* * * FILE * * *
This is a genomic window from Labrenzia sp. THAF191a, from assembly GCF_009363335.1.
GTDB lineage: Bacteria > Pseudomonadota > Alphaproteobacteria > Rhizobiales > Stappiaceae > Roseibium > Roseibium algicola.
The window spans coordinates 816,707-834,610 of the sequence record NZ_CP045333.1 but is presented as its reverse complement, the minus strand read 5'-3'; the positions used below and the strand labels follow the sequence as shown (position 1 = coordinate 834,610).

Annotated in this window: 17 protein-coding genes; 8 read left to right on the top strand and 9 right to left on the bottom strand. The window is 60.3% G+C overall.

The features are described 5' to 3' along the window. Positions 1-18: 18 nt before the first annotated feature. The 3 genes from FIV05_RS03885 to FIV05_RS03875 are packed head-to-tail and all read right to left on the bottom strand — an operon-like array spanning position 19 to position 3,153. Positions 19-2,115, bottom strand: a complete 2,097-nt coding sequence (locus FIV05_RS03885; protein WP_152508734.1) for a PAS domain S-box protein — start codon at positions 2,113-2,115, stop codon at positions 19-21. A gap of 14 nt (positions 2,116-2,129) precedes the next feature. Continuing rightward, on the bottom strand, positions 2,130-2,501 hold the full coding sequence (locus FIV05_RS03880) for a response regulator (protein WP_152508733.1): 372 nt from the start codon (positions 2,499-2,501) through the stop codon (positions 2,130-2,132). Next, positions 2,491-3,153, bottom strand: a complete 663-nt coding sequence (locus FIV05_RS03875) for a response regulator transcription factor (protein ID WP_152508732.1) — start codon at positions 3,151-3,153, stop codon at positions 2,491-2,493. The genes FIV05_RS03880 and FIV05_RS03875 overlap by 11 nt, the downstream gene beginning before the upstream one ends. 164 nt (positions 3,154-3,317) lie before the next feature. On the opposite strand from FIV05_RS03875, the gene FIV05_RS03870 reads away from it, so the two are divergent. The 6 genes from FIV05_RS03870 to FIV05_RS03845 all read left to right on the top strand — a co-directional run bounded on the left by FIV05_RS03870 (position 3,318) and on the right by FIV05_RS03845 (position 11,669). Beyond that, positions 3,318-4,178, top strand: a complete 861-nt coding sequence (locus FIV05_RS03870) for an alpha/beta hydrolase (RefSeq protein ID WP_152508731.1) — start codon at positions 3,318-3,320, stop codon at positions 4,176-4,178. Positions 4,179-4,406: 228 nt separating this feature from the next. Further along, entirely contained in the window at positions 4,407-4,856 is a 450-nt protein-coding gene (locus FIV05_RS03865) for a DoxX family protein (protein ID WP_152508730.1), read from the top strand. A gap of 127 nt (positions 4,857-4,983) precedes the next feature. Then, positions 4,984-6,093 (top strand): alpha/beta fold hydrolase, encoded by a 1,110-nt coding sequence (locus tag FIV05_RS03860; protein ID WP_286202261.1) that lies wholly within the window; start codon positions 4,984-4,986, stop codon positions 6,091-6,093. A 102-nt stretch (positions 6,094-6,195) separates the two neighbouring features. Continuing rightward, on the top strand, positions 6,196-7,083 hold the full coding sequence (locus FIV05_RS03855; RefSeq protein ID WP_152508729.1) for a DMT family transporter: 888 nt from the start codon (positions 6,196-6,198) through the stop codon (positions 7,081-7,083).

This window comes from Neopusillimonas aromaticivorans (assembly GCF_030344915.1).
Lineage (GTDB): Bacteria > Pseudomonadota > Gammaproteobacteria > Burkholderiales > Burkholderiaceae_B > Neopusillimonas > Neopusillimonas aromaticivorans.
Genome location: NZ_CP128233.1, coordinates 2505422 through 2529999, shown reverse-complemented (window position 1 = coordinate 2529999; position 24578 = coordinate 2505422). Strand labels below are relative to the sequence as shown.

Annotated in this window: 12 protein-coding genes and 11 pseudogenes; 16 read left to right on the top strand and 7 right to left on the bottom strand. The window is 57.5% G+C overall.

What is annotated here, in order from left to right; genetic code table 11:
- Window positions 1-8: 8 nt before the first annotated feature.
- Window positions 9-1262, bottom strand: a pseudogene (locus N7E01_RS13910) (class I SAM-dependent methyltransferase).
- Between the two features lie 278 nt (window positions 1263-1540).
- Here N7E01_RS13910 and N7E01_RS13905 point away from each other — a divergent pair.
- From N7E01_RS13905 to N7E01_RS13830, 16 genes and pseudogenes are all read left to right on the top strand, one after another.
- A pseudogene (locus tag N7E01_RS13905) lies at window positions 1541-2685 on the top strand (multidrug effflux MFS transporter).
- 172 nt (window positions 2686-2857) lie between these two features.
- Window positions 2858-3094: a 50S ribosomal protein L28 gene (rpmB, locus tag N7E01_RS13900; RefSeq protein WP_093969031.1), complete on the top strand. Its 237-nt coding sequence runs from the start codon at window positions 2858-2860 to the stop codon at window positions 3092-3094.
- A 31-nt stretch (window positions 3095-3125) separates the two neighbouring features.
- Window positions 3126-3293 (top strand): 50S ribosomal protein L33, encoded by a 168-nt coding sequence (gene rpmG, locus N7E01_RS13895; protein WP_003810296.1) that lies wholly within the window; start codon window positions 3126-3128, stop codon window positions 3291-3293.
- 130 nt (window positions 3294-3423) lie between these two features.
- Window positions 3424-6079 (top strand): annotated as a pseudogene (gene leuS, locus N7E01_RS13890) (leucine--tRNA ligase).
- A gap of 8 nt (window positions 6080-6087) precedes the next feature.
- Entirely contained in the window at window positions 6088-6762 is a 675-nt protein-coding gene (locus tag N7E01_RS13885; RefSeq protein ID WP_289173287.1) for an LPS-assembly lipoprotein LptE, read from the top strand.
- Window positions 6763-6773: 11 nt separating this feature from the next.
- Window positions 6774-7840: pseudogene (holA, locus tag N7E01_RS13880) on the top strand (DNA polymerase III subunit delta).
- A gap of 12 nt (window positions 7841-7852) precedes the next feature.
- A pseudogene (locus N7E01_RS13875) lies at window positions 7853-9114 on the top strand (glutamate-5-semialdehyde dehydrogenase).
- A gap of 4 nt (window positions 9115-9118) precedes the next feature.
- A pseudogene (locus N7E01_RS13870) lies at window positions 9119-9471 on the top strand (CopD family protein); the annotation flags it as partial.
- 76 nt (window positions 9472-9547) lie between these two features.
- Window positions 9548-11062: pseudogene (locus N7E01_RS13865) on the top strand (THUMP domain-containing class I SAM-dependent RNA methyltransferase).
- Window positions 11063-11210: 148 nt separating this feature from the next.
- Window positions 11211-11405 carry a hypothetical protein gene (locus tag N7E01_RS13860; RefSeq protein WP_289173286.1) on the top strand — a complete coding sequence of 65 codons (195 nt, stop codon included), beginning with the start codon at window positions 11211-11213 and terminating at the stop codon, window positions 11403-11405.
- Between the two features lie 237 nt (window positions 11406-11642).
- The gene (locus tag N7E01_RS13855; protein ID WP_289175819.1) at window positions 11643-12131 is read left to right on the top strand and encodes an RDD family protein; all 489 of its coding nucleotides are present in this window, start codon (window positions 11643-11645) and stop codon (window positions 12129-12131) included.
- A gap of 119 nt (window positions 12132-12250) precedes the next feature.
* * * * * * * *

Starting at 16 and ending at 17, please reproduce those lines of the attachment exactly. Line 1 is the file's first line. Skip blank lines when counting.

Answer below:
- A pseudogene (locus tag N7E01_RS13905) lies at window positions 1541-2685 on the top strand (multidrug effflux MFS transporter).
- 172 nt (window positions 2686-2857) lie between these two features.